- Other offers for the business, or lack of them, which will affect the way in which negotiations are undertaken.
- The price you want for the business, an acceptable price, and the lowest price you will consider accepting. Establish these levels in advance to avoid unnecessary delays.
- Your available alternatives if you do not sell the business. If you have alternatives available, there is less pressure for you to sell or to accept an unreasonable price. Alternatives could include winding up the business, waiting for another year, and trying again after using different methods to attract offers.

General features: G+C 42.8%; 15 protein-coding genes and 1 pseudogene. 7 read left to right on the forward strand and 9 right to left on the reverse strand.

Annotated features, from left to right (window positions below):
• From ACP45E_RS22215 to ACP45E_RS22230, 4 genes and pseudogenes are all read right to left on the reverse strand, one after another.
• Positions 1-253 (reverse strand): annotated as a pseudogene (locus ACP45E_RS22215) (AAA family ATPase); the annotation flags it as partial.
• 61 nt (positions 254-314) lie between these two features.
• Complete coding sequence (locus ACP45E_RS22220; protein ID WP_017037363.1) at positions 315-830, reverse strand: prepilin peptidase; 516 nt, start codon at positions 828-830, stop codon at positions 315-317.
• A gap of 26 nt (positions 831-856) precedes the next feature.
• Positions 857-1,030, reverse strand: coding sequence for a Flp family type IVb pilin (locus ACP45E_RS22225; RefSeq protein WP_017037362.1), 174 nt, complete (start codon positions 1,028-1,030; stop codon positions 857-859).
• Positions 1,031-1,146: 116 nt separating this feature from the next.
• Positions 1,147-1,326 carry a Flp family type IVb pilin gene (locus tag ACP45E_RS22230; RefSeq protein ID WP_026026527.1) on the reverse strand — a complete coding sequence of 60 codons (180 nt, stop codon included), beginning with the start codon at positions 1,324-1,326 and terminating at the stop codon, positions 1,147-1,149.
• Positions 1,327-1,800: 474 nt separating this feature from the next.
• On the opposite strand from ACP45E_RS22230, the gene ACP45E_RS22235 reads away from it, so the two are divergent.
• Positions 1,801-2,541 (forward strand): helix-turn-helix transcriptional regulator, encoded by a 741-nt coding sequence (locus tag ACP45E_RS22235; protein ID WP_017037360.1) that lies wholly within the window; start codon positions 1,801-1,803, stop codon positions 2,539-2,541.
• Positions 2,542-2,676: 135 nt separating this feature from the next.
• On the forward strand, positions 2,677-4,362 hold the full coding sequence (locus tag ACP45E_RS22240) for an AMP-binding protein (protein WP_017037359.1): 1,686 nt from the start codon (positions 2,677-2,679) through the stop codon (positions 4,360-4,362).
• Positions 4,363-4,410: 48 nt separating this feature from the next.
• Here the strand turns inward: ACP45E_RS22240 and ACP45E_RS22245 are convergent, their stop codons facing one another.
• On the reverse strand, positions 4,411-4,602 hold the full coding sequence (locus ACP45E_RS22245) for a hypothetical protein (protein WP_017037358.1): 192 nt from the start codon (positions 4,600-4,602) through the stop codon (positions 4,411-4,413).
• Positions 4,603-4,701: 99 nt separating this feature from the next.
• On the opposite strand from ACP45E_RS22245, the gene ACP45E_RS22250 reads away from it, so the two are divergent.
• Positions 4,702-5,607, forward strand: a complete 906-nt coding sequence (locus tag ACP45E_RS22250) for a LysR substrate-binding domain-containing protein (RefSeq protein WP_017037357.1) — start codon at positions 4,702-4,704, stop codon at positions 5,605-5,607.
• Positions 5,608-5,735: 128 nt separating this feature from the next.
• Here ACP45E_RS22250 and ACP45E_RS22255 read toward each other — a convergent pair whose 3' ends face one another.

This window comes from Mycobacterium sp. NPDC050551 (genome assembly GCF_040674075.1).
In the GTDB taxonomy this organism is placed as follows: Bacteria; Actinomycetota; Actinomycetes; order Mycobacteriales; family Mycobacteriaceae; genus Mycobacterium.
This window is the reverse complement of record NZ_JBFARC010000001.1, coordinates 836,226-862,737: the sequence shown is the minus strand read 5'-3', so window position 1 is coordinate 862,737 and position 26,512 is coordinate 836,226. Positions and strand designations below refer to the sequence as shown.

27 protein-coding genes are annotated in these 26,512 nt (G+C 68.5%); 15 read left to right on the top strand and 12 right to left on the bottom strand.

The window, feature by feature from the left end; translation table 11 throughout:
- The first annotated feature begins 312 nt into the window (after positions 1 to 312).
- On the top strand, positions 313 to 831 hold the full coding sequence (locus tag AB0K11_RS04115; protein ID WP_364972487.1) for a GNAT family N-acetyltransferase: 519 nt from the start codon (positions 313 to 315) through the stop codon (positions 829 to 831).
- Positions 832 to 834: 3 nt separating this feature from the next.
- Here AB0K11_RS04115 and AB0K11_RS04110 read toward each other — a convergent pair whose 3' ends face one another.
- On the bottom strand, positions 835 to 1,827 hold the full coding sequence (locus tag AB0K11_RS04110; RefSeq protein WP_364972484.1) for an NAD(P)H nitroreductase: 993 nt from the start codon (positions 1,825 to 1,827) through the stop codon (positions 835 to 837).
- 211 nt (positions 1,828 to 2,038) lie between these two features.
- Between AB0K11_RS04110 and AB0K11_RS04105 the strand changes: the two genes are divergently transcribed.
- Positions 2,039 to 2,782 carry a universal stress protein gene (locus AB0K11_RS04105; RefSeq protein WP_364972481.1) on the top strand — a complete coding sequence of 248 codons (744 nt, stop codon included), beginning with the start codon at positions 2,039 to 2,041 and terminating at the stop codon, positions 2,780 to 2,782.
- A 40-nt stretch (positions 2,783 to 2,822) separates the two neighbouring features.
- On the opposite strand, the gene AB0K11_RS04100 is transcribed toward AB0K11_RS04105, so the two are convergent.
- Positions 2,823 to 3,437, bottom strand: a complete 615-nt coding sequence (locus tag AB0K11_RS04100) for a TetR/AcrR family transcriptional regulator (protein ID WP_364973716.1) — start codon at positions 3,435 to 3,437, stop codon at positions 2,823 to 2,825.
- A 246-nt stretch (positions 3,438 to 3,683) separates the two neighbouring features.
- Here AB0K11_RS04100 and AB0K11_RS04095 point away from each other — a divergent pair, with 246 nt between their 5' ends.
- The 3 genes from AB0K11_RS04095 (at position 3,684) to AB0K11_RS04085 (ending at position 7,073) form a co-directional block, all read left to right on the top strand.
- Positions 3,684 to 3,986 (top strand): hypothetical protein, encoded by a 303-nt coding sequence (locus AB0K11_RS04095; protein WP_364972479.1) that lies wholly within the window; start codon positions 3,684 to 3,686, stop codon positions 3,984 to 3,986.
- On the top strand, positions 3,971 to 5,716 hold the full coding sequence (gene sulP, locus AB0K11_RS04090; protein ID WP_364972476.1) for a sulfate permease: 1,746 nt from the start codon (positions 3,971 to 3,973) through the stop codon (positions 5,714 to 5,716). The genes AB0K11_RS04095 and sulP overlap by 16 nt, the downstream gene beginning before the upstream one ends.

- Any concessions which you are prepared to give to the potential purchaser. Concessions may include the type of consideration, settlement period, vendor financing, the sale of the assets and liabilities of the business instead of the entity (to avoid any unforeseen liabilities), and taking responsibility for the collection of debts.
- The potential purchaser’s reasons for buying the business. Having knowledge of the purchaser, their business, and their need for your business may help you to achieve a higher price.
- An awareness of the above information will enable you to exhibit confidence in the negotiation process – helping you obtain a higher price for your business.
Structuring the Transaction
After negotiations are completed, the two parties must determine exactly how and when you as the seller will be paid.
Purchase and Sale Agreement